‘Federal’ vs. ‘National’ Government (End of the Republic Series)

Justice Roberts, by his vote on the ‘Affordable Care Act’ has completed the transition from a ‘Federal’ government to a ‘National’ one. The distinction is quite important. And we’ve just completed our transition from the former to the latter.

In historical US political theory, a ‘federal’ system was one of a central government with limited delegated powers, with all other powers not delegated nor otherwise restricted from, belonging to the states (and the people thereof). The states are sovereign in most areas, and generally speaking, the central government may only rarely reach out into the lives of the citizens of the sovereign states. This notion of federalism brought us the phrase (heard often when I was young, but rarely now as there is no context for it) “Don’t make a federal case out of it.” That is, make the dispute so large that the central government had jurisdiction over it.

A national government, on the other hand, placed full power in the central government with states being, effectively, administrative divisions. Generally speaking, these administrative divisions are similar to counties in US States—they have some delegated power, but they can be trumped by the state government (assuming nothing in the state constitution stands in the way).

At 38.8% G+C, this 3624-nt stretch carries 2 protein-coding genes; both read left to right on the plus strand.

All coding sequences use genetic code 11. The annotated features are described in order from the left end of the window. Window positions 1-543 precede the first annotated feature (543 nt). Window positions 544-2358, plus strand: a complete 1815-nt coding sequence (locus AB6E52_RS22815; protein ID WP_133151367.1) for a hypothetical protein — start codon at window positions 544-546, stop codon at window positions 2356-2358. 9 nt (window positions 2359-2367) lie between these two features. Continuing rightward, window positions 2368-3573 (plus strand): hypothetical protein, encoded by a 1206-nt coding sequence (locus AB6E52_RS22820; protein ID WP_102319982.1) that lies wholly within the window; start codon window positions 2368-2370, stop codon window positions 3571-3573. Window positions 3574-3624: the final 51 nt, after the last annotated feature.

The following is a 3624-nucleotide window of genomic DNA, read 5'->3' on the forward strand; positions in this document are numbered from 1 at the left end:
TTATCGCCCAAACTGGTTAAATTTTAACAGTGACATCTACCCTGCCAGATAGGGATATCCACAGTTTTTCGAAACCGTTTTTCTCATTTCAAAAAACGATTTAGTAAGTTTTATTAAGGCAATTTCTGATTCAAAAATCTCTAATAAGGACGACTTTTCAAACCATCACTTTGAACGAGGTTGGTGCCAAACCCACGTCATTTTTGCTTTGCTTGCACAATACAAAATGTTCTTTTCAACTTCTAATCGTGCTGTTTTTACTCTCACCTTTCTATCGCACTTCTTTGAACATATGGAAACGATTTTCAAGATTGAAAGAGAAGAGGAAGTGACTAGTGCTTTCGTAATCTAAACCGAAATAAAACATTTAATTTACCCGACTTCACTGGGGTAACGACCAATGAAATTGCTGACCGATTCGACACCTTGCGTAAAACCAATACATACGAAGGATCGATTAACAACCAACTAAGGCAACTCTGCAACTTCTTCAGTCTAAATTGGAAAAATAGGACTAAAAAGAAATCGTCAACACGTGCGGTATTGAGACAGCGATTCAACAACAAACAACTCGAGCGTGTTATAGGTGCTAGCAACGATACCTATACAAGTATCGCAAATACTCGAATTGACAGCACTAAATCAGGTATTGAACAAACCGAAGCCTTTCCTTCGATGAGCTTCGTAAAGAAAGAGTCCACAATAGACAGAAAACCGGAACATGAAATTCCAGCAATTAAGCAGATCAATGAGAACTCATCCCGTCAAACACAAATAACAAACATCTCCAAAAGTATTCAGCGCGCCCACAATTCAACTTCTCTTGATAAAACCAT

The Founders worked out a complex system of checks and balances that, in their view, would protect individual liberty and promote freedom. The three branches of the Federal system were meant to balance each other. The tripartite system balanced a popularly elected House, a Senate with members appointed by the State Legislature and a President elected by representatives appointed by the States (the ‘Electoral College’).  In addition to this arrangement the Constitution provided for a federal government with strictly limed powers delegated by the States and reserved all other powers to the states, or to the people (c.f 10th Amendment).

There have been lengthy publications on this topic, and it does not make sense to reprise everything here. I will suffice to use the words of Publius in the Federalist Papers to show what the proponents of the new Constitution meant by what they proposed.

Writing in Federalist 39, James Madison says (whilst discussing the character of the government under the proposed Constitution):